✓ in stock
01 October 2009
Founded by Anthony Bernard in 1921, the London Chamber Orchestra was the UK’s first professional chamber orchestra and has recently celebrated its centenary.
Throughout its 100 years, LCO has enjoyed many successes and become one of the UK’s most compelling and inclusive musical organisations. Committed to supporting new musical voices and championing new compositions, LCO has commissioned and performed UK premieres by Stravinsky, Vaughan Williams, Prokofiev, Hindemith, Poulenc, Sir Peter Maxwell Davies, James MacMillan, Freya Waley-Cohen, Cheryl Frances-Hoad, Gabriel Prokofiev, and Nicholas Korth.
Alongside its performance schedule, LCO runs Music Junction which brings children and young people together from different social and economic backgrounds, and provides them with opportunities to develop artistic and social skills through shared music making experiences.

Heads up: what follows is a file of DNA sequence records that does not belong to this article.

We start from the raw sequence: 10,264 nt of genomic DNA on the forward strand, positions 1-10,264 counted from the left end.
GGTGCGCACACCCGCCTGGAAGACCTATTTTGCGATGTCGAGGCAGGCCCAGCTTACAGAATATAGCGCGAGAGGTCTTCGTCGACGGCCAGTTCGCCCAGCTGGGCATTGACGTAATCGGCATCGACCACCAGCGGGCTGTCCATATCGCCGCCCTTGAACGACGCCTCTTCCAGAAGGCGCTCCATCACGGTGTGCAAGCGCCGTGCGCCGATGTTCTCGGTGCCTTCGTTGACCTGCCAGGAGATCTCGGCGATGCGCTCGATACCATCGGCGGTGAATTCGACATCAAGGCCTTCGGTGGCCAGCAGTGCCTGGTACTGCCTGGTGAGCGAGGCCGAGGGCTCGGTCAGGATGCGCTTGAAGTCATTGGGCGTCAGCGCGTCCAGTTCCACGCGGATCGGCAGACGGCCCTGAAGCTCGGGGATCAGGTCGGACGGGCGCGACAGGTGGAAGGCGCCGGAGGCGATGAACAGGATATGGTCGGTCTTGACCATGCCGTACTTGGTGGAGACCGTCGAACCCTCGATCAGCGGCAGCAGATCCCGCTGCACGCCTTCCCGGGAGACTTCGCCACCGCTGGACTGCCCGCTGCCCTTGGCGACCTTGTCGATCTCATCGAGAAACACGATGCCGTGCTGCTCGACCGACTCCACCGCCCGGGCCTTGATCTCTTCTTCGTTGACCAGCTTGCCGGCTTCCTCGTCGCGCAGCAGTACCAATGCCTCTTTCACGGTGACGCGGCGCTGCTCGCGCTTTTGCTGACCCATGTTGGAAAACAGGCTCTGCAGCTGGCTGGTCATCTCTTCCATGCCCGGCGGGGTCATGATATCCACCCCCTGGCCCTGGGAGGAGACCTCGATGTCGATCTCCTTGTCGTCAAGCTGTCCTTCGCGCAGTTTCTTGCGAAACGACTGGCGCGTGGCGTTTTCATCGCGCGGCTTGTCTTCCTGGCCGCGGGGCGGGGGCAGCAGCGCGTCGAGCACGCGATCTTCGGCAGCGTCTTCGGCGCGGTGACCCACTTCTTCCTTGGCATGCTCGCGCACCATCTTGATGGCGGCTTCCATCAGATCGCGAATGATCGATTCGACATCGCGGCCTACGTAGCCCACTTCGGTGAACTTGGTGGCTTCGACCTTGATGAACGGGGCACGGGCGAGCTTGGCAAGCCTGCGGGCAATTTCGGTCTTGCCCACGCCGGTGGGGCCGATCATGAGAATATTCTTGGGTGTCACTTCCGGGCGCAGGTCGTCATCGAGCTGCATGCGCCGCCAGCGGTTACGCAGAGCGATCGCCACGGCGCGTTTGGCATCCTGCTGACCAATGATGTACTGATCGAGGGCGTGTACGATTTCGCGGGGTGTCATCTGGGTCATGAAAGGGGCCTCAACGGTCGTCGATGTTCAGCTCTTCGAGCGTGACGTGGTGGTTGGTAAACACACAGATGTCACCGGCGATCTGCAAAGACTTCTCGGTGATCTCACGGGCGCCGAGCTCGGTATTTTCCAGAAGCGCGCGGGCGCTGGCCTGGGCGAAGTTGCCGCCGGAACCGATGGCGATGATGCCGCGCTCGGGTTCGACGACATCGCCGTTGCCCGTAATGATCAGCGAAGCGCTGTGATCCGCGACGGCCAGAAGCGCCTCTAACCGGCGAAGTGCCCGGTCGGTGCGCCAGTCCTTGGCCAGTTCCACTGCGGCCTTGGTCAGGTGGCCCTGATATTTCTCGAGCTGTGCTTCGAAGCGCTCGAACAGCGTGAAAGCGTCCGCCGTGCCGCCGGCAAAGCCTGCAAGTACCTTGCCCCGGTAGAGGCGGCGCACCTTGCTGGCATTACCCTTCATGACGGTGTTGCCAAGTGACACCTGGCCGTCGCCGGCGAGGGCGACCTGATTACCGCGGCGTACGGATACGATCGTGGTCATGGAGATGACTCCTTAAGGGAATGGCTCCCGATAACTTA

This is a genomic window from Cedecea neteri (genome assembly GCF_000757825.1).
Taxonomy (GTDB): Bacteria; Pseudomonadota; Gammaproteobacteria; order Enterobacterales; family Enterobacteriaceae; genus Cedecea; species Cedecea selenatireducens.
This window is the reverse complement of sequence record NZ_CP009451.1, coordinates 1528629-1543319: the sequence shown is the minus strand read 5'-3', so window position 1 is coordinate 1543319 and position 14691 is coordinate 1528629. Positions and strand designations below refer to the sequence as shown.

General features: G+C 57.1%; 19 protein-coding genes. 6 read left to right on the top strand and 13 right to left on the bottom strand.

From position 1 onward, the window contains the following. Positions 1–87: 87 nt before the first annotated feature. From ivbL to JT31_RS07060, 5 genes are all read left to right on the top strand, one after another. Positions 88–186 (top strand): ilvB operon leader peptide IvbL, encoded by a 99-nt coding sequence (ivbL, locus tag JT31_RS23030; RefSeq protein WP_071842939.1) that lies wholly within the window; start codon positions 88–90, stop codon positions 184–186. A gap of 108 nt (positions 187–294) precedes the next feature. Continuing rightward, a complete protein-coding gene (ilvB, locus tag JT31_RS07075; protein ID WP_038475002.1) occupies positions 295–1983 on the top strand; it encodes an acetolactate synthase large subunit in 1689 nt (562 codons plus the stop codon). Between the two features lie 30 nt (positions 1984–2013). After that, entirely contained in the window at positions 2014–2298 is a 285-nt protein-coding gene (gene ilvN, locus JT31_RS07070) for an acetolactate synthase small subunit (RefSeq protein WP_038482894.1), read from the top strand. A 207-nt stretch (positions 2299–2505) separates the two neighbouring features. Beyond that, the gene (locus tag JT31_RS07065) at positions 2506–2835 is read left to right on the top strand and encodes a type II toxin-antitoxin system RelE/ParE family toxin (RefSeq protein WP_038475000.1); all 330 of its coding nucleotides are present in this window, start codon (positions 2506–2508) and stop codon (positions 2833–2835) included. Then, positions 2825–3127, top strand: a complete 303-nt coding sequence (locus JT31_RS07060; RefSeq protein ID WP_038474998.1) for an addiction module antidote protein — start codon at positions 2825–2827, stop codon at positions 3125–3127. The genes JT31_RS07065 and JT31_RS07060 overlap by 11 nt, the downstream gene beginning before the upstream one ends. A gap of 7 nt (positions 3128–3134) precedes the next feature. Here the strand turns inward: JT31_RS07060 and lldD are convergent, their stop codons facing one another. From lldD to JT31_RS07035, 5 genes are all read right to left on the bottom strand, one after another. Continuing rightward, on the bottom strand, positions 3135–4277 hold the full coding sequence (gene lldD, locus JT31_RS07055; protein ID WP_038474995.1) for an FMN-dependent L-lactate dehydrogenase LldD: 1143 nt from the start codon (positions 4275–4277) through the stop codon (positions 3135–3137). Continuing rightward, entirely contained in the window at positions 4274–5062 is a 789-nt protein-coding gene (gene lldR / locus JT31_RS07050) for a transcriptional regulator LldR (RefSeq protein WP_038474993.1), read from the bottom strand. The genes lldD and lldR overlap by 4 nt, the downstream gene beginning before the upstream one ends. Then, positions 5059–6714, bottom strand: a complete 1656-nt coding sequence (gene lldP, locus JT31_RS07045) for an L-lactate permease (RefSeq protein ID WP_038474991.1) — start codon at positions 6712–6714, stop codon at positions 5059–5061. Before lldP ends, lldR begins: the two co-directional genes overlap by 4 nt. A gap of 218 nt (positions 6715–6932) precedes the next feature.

Wolfgang Amadeus Mozart, whose actual name is Joannes Chrysotomus Wolfgangus Theophilus Mozart, was a composer, pianist, violinist and conductor from the classical period, born in Salzburg. Mozart was a child prodigy. Already competent on keyboard and violin, he composed from the age of five and performed before European royalty. Along with Johann Sebastian Bach and Ludwig van Beethoven, Mozart is considered to be one of the most influential composers of all of music's history. Within the classical tradition, he was able to develop new musical concepts which left an everlasting impression on all the composers that came after him. Together with Joseph Haydn and Ludwig van Beethoven he is part of the First Viennese School. At 17, Mozart was engaged as a musician at the Salzburg court, but grew restless and traveled in search of a better position. From 1763 he traveled with his family through all of Europe for three years and from 1769 he traveled to Italy and France with his father Leopold after which he took residence in Paris. On July 3rd, 1778, his mother passed away and after a short stay in Munich with the Weber family, his father urged him to return to Salzburg, where he was once again hired by the Bishop. While visiting Vienna in 1781, he was dismissed from his Salzburg position. He chose to stay in the capital, where he achieved fame but little financial security. During his final years in Vienna, he composed many of his best-known symphonies, concertos, and operas, and portions of the Requiem, which was largely unfinished at the time of his death.